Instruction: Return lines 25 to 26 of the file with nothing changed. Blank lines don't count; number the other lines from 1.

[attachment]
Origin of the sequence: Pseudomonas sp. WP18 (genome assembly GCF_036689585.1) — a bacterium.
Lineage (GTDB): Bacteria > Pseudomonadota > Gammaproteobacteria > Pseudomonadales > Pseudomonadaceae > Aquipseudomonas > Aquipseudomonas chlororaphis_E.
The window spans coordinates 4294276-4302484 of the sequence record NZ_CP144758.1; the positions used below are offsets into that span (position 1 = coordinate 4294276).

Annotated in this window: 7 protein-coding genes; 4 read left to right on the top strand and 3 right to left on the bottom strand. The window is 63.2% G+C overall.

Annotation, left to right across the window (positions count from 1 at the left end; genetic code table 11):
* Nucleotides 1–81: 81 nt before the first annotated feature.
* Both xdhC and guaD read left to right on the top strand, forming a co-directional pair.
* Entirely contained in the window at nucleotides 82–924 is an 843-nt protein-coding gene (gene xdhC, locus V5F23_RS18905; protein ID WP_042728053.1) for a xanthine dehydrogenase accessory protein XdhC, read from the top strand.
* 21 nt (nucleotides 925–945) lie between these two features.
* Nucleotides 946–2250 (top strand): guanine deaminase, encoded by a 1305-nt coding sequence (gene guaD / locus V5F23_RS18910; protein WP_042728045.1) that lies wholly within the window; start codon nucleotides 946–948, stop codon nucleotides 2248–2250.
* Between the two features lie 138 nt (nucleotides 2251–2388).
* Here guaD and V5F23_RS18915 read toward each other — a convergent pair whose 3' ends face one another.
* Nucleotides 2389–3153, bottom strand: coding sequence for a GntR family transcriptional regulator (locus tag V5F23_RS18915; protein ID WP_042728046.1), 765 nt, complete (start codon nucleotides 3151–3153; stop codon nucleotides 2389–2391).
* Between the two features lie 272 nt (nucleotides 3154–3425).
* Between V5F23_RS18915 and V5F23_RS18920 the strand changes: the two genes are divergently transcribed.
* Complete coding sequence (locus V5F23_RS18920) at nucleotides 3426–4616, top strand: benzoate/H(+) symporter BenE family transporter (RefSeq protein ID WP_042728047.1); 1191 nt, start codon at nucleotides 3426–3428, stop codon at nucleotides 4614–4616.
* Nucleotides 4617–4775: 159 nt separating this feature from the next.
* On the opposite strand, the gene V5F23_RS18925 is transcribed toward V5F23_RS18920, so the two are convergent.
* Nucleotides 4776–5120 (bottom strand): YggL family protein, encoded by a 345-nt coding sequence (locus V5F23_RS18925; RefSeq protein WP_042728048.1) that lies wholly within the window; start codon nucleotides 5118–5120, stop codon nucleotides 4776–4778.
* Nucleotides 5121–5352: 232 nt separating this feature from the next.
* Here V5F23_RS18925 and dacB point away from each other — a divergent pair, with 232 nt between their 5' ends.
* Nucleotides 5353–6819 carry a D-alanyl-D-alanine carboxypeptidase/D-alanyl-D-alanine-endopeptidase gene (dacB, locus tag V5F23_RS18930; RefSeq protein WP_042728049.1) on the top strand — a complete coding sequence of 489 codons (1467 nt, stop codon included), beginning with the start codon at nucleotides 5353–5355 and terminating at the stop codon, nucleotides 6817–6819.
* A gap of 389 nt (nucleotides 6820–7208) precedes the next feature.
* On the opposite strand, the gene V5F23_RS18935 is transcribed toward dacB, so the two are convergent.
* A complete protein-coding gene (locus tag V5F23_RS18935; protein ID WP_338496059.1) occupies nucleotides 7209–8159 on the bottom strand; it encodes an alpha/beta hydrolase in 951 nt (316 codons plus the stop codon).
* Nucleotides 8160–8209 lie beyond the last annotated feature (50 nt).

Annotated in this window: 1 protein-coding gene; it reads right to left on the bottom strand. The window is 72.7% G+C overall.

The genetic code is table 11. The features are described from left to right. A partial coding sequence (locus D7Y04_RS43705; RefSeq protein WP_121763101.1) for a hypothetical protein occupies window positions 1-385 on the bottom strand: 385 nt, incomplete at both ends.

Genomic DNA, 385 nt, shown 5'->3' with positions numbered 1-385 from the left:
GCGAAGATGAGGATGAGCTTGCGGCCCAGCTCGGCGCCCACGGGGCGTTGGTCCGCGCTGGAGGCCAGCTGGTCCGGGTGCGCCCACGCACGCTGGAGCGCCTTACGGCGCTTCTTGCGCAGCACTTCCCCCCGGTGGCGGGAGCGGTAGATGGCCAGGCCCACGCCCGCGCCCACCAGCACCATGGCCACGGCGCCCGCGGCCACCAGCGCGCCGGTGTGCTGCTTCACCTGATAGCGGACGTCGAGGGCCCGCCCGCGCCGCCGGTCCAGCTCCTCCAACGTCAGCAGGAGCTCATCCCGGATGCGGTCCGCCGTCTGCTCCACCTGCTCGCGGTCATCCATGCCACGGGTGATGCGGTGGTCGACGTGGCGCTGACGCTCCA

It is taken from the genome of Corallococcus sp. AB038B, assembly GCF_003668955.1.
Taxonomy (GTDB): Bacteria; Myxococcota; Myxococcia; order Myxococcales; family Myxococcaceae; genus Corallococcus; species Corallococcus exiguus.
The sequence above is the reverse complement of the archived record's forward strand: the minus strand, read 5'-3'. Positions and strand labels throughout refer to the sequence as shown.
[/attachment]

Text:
* A complete protein-coding gene (locus tag V5F23_RS18935; protein ID WP_338496059.1) occupies nucleotides 7209–8159 on the bottom strand; it encodes an alpha/beta hydrolase in 951 nt (316 codons plus the stop codon).
* Nucleotides 8160–8209 lie beyond the last annotated feature (50 nt).